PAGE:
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Just 14 days before cruise ship ban renews and now Omicron delays Australia’s restart

New COVID strain Omicron has halted Australia’s cruise restart with just 14 days to go before the Biosecurity Act ban on foreign flagged vessels is due for renewal.

The state has told Cruise Passenger it is now waiting for the Federal Government’s all-clear before it can start planning the return of ships.

Last week, we reported a meeting with cruise lines and NSW government officials looked set to result in permission to sail as early as next February for local waters.  But the sudden concerns over Omicron and the world’s response has meant health officials were forced to delay any announcement about cruising in the state.

It had been expected that an early announcement on the Biosecurity Act ban on foreign flagged vessels, which expires on December 17, would allow homeported fleets like those of Princess, P&O and Carnival could be back.

But after news of the new strain and the first cases in Australia, P&O Cruises Australia cancelled further sailings until March 3, 2022. “Recent speculation about the lifting of the ban on cruise ships has been encouraging but uncertainty continues around the resumption of cruising in Australia,” said P&O Cruises Australia President Sture Myrmell.

There is widespread support from NSW and Federal Government for a return of cruising, and the move is still expected to eventuate.

Ironically, nine more vessels have returned to service around the world, bringing to 239 cruise the number of ships operating from 68 brands globally, according to the December edition of the Cruise Ships in Service Report by Cruise Industry News.

there are concerns that Australia could now miss the season until next October. Executive Chair of Australian Chamber of Tourism, John Hart, said on radio yesterday:  “It takes three to six months to get ships into Australia once we have a date set and it’s just not worth doing that and committing to that timeline if we’re not certain that we’ll be able to cruise.”

“Even if the ban was removed we really wouldn’t have ships in the country until maybe March,” Mr Hart said. “If we miss March, we miss the whole cruising season in Australia.”

Here’s what cruisers need to know:

Is Omicron more dangerous than other variants?

While at this stage, it isn’t possible to provide definitive answers to these concerns, initial signs don’t show reason to panic yet.  The South African Medical Association chair Dr Angelique Coetzee was one of the first doctors to discover the new variant and despite bringing the virus to the attention of the world, has actually criticised the world’s response and the “hype” around the strain.

“Looking at the mildness of the symptoms that we are seeing, currently there’s no reason for panicking as we don’t see severely ill patients.”

“The hype that’s been created currently out there in the media and worldwide, doesn’t correlate with the clinical picture. And it doesn’t warrant to just cut us off from any travelling and ban South Africa, as if we are the variants in the whole process, it should not be like that.”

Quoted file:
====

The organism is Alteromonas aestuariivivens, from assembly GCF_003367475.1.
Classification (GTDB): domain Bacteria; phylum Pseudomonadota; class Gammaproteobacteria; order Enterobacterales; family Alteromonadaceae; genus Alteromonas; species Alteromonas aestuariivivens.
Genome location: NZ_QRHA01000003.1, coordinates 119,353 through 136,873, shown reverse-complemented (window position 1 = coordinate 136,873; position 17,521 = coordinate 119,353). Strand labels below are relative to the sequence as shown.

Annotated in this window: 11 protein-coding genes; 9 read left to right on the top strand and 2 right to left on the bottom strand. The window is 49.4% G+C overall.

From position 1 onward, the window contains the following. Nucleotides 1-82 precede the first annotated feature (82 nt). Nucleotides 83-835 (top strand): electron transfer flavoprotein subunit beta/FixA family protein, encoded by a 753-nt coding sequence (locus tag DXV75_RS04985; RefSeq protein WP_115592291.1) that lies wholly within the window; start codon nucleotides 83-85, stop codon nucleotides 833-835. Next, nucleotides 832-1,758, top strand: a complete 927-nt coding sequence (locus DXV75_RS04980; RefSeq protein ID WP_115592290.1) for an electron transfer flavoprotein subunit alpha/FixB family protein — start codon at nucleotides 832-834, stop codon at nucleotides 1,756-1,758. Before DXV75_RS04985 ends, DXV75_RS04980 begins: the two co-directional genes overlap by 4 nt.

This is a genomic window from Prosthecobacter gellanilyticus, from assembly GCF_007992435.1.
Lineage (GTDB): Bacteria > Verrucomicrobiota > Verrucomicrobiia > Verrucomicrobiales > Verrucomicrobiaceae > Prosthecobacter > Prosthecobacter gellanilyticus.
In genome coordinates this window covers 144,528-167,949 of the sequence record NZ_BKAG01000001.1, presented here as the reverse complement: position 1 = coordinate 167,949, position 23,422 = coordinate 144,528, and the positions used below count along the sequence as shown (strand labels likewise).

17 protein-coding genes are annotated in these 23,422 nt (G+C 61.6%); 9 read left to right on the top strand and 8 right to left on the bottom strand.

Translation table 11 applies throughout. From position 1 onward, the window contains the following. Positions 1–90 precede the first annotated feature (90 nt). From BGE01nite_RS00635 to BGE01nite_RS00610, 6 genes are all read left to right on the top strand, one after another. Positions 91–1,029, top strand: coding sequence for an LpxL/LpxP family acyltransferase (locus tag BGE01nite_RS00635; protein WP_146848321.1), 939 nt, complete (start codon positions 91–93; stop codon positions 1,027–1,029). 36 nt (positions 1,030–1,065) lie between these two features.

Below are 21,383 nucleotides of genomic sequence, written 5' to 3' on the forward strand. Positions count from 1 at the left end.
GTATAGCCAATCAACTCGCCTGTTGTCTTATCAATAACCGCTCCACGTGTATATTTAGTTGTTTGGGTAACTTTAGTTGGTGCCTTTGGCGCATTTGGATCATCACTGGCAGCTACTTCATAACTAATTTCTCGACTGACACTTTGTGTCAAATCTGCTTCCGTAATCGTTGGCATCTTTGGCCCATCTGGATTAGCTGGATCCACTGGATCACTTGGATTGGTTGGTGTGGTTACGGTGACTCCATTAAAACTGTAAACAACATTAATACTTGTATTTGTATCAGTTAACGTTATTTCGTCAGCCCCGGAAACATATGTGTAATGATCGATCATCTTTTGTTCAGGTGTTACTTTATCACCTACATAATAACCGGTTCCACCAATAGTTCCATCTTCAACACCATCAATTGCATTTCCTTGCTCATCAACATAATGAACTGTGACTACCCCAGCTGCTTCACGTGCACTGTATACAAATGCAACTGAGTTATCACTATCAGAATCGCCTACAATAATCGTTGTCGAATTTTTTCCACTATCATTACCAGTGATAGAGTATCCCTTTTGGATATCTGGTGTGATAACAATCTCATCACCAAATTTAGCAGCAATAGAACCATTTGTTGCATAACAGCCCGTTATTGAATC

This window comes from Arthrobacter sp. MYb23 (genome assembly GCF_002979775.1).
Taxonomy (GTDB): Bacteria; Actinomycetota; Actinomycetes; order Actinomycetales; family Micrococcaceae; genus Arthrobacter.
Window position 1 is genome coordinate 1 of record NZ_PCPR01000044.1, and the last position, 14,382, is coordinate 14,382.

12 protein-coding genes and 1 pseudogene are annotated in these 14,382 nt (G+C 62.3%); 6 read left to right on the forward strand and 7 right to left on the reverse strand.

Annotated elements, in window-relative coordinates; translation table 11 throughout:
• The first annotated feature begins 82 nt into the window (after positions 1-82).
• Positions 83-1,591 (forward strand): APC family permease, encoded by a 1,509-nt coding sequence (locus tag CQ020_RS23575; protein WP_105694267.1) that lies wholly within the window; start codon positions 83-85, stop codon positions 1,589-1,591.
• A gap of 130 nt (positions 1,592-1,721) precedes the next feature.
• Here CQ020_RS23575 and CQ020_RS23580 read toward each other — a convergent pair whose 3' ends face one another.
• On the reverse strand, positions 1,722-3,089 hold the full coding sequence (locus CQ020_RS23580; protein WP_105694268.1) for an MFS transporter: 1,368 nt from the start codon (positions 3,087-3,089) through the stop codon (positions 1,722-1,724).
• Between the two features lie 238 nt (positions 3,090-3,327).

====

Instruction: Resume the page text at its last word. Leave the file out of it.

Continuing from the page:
Ms Coetzee also commented that vaccine effectiveness isn’t yet able to be evaluated, as about 50% of patients with the strain that she has treated are not vaccinated, adding “So far, we’ve only seen breakthrough infections, not severe infections..for now it seems as if it might protect you, but again it’s very early.”

As far as what’s coming out of Australia, Chief Medical Officer Paul Kelly has said it is currently “early days” and while evidence appears to be showing that Omicron is as infectious as Delta, it doesn’t yet appear to be more severe.

“On severity, there are some signs in South Africa but particularly those in other countries – and that number is growing overnight – that it is relatively mild compared with previous versions.”

“But it’s early days and we need to be careful of that. But there’s no sign that it is more severe at the moment.”

“In terms of the vaccines, there is no solid evidence that there is a problem with that. But we are looking very closely and we’re looking for further advice and laboratory studies in coming days and weeks.”

What does this mean for borders?

Countries across the world including the US, European Union, Brazil, Canada and more have placed restrictions on those entering from Southern African countries, while these are unlikely to affect Australian travellers, they more so serve as reminders to how quickly you can get shut out.

Some countries have taken even more drastic actions, with Israel completely shutting down borders to all non-citizens and Morocco suspending all incoming flights for the next fortnight.

Many travel insurance policies at the moment are not covering for border closures, highlighting an importance to be aware of what your insurance covers.

What’s next?

Prime Minister Scott Morrison has said he is planning on calling a meeting of state and territory leaders to discuss the nation’s response to the Omicron variant and has said he is not yet willing to make decisions about whether quarantine could be reinstated before Christmas.

Mr Morrison said: “We have had many new variants, we have had many variants of concern.”

“This is another variant of concern and it is one that the initial information is suggesting some [increased] transmissibility but even that, as yet, is not fully proven. So it is important we just calmly and carefully consider this information.”

“National Cabinet will come together over the next couple of days and a key purpose of that is to ensure we are all working off the same information.”

Explore more: https://www.smartraveller.gov.au/